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When selecting elements with jQuery, I know that something like input.foo is faster than .foo, esp in IE. But what about when using .is()? It almost seems like it would be the reverse since there is less parsing to do of the .foo selector and fewer checks to make against the element in question. Am I correct about this? If I am, would the same logic apply to .delegate()?

Thanks,

Jim

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Not sure I understand the correlation between .is() and .delegate(); one is a filter, the other is for binding events. For performance questions, I tend to run some tests on jsperf.com –  Greg Pettit Dec 13 '11 at 19:11
    
Since with .is() and .delegate() there always is a context, I don't think that it matters in these cases. In both cases the selector isn't used to query anything but just to match the given element... –  Šime Vidas Dec 13 '11 at 19:12
    
@GregPettit The selector passed to .delegate() is used when an event bubbles to the thing to which you delegated. The original target of the event is matched against (a.k.a. filtered) the selector (as you would with .is()) to see if the event handlers should run. –  JAAulde Dec 13 '11 at 19:14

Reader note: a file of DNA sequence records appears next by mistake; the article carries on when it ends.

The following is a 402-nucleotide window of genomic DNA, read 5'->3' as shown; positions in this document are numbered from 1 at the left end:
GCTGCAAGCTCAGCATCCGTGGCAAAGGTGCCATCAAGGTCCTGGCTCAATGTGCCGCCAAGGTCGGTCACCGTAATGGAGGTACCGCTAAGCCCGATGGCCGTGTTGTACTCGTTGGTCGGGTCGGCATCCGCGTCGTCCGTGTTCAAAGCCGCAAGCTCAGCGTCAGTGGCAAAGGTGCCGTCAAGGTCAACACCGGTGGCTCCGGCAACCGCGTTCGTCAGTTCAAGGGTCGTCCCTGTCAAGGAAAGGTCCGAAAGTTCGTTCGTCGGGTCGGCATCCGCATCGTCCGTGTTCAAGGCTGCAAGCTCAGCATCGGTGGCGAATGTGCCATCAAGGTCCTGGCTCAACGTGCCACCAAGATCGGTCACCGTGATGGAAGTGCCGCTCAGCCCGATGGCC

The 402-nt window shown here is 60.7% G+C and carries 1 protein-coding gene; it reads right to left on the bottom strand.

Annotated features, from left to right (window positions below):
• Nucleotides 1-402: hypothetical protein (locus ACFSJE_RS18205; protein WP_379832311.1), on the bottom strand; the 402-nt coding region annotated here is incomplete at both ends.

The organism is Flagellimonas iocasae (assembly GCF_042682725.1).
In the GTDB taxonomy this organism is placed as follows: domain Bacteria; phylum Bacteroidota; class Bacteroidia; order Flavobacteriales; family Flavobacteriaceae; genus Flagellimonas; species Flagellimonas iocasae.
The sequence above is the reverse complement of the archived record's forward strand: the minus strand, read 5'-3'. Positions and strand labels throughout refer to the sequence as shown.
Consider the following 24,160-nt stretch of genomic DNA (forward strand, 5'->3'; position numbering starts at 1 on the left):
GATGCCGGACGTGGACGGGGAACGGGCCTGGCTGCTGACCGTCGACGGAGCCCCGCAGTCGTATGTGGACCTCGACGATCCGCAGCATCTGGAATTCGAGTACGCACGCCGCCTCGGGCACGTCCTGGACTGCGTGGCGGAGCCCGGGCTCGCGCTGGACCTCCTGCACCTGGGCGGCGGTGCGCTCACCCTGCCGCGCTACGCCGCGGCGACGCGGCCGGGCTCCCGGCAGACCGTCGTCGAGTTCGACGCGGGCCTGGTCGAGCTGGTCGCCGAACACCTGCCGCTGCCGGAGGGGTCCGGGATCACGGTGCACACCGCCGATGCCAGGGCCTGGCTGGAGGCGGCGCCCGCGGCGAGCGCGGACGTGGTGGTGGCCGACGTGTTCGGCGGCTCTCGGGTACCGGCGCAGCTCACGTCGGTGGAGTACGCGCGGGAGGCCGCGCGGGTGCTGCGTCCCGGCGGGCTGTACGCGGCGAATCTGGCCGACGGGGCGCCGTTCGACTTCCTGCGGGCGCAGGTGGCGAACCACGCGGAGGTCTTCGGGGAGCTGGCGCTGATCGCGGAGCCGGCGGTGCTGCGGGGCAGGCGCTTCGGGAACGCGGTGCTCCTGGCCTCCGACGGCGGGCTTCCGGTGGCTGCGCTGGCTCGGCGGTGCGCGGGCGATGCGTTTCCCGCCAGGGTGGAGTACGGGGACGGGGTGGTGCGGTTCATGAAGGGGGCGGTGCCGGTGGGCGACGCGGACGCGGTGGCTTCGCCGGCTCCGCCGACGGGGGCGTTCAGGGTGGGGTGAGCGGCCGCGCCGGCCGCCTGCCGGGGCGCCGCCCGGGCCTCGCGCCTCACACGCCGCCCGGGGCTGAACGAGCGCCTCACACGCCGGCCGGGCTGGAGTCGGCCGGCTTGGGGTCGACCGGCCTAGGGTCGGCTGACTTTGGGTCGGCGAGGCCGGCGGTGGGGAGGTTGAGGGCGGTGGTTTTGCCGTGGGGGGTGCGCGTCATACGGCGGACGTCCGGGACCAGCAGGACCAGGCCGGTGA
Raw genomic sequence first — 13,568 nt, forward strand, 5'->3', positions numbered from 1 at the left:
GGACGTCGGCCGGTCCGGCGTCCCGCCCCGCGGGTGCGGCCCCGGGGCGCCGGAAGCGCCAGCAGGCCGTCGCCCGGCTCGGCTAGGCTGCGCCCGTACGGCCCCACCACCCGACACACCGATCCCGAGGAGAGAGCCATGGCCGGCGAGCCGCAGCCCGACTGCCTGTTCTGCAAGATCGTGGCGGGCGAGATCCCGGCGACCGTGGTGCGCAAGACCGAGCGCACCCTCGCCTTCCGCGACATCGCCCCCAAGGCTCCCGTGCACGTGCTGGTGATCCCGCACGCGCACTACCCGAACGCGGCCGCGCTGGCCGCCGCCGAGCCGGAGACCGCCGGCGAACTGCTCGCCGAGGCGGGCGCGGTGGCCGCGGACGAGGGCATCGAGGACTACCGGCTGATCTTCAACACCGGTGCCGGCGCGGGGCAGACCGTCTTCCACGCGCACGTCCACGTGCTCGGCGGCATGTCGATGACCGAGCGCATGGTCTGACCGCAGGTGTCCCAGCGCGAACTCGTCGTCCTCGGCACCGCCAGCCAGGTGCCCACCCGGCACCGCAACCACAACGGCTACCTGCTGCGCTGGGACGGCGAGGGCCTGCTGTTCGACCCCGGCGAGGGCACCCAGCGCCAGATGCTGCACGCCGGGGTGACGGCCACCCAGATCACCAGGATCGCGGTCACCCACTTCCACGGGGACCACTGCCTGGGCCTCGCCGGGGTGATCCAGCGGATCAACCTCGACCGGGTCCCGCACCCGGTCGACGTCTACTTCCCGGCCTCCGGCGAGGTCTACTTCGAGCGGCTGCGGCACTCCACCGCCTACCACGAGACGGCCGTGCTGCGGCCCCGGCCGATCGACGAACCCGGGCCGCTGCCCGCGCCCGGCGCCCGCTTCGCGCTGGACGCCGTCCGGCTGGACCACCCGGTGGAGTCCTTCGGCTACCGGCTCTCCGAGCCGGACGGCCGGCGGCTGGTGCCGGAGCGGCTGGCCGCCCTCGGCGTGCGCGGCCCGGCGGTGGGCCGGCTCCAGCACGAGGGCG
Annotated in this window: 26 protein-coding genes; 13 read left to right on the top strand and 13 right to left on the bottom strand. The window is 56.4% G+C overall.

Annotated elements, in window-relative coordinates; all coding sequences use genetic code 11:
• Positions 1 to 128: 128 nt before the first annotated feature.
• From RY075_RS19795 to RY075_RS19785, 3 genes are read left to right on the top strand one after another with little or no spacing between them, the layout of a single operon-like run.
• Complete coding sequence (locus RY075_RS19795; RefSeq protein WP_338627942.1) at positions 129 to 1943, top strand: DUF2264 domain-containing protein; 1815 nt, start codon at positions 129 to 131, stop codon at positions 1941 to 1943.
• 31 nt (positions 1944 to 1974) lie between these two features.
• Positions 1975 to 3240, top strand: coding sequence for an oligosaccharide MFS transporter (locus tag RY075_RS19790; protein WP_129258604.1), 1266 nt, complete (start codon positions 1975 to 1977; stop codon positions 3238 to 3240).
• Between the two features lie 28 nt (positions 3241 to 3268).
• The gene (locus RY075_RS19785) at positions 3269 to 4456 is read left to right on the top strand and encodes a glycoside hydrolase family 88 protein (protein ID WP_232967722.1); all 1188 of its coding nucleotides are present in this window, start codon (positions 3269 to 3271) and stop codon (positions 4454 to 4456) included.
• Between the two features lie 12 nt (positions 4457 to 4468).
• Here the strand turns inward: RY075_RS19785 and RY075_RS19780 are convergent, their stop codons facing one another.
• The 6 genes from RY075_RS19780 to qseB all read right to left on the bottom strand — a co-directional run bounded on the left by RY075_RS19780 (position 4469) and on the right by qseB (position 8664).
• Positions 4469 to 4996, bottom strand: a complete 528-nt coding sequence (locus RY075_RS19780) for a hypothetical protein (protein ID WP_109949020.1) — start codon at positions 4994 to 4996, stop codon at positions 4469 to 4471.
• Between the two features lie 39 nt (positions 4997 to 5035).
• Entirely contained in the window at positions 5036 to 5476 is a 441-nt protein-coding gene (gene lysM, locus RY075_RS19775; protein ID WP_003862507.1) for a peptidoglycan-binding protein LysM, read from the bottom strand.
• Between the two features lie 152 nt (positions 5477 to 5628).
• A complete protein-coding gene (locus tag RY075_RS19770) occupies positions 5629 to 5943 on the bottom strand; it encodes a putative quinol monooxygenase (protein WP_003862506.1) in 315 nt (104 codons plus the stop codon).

@ŠimeVidas well that's why I think it would be faster to avoid filtering with over-specificity when possible. Because nothing is actually being queried and you're simply trying to see if the element matches criteria, it seems the less criteria provided the faster it could check. –  JAAulde Dec 13 '11 at 19:15
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@JAAulde Yes, I expect less criteria to be faster, but insignificantly faster. The process in general (regardless of selector) is fast. In the case of input.foo vs. .foo, if you are certain that you hold INPUT elements, there is no reason to use the longer selector. –  Šime Vidas Dec 13 '11 at 19:17

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